Scientists sever molecular signals that prolific parasite uses to puppeteer cells
Scientists studying a cunning parasite that has commandeered the cells of almost half the world's human population have begun to zero in on the molecular signals that must be severed to free the organism's cellular hostages.
While Toxoplasma gondii is not as widely known by the public as some of its more notorious parasitic brethren, it has been hijacking the cells of human and animal hosts for eons and is particularly dangerous to those with compromised and/or underdeveloped immune systems.
"We have understood for some time now that Toxoplasma can co-opt the biological processes of its host cell, but there's still a lot we don't know about how this happens and what benefit the parasite derives," said Dr. Amos Orlofsky at Albert Einstein College of Medicine of Yeshiva University, one of the co-authors of a new paper in the Journal of Biological Chemistry that reveals how blocking certain signals within a cell can liberate it from its captor.
Toxoplasma is a crafty single-celled organism that typically begins its life cycle in the warm body of a small mammal, such as a rat. While there, it reprograms the rat's gut instinct to avoid cats and, thus, makes the rat far more likely to get gobbled up. Toxoplasma's ultimate goal is, in fact, to get eaten by a cat, because, once it settles into the feline's gastrointestinal tract, it begins the second stage of its life cycle: laying the next generation of eggs that will be shed in feces and acquired by the next rat.
Seeing as how humans usually aren't eaten by cats, Toxoplasma doesn't seek them out as hosts. But, humans are exposed to the parasite at a fairly high rate, usually while changing cat litter or eating unwashed vegetables or undercooked meat.
"Toxoplasma is a major cause of mortality in AIDS patients worldwide, and it's also a serious problem for transplant recipients and for infants whose mothers became infected during pregnancy. There is also some reason to be concerned about possible neurologic effects in those who are infected but apparently healthy," Orlofsky explained. "Current medications are limited by side effects, and new approaches to dealing with this highly sophisticated and successful microbe are urgently needed."
In collaboration with colleague Louis M. Weiss and then-graduate-student Yubao Wang, who is now a postdoctoral fellow at Harvard University, Orlofsky set out to identify which cellular signals are used by Toxoplasma to capture and rearrange key structures in the host cell. He described those cellular signals as, essentially, the strings used by the parasite-puppeteer to manipulate the behavior of the cell.
They focused on one particular cellular structure known as the centrosome, which serves as the networking hub for fibers that direct traffic within the cell. The centrosome also controls the direction in which the cell moves within the body, but, when infected with Toxoplasma, it doesn't take its normal routes.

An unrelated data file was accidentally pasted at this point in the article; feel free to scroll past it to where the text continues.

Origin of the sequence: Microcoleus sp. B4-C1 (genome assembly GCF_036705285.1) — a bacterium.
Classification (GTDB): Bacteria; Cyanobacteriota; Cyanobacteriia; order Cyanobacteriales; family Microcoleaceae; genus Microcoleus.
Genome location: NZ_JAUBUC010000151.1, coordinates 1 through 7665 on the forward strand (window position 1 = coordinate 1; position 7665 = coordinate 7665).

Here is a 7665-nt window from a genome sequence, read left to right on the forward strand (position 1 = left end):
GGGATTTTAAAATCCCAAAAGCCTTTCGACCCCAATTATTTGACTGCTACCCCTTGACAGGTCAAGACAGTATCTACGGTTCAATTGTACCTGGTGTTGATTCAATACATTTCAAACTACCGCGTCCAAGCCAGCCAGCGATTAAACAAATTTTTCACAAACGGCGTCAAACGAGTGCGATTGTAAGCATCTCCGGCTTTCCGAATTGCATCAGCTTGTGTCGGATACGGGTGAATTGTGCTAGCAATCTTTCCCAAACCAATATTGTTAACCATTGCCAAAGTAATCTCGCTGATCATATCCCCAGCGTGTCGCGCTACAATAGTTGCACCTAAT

Orlofsky said this suggests that Toxoplasma disables the steering of the host cell by taking hold of the cell's "rudder."
"We infected cells in a Petri dish with Toxoplasma and then scratched the dish to create a 'wound.' Normally, cells next to the wound sense the new emptiness next to them and respond by trying to fill the wound, and the cell then starts moving in that direction," Orlofsky said. "We discovered that Toxoplasma-infected cells don't do this: Their captured centrosomes fail to move toward the wound, and the entire cell fails to move as well."
When the team "liberated" the centrosome of the infected cell, by inhibiting certain signals, it re-oriented itself toward the wound and was able to move in the proper direction.
"These results give us some insight into what the parasite may be trying to accomplish. That is, it seems to be crippling the ability of host cells to respond to signals that say 'move over here'. That could make all the difference for the body's ability to make a quick immune response, which may depend on infected cells and immune-response cells moving toward each other and interacting."
Orlofsky's team hopes learning more about these signals and how to manipulate them may yield tools for protecting multiple host-cell functions from total parasite takeover. These tools could lead to improved treatments or preventive measures.
"If our speculation is correct about the effects of the parasite on the immune response, then one could envisage a live vaccine based on disabled Toxoplasma that, among their other engineered defects, lack the ability to hold the cell's rudder and so elicit a stronger immune response," Orlofsky said.
The team's research was carried out at the departments of medicine and pathology at Albert Einstein College of Medicine and was funded by the National Institutes of Health. The resulting paper was published on the Journal of Biological Chemistry's Web site March 17 and will appear in a forthcoming print issue.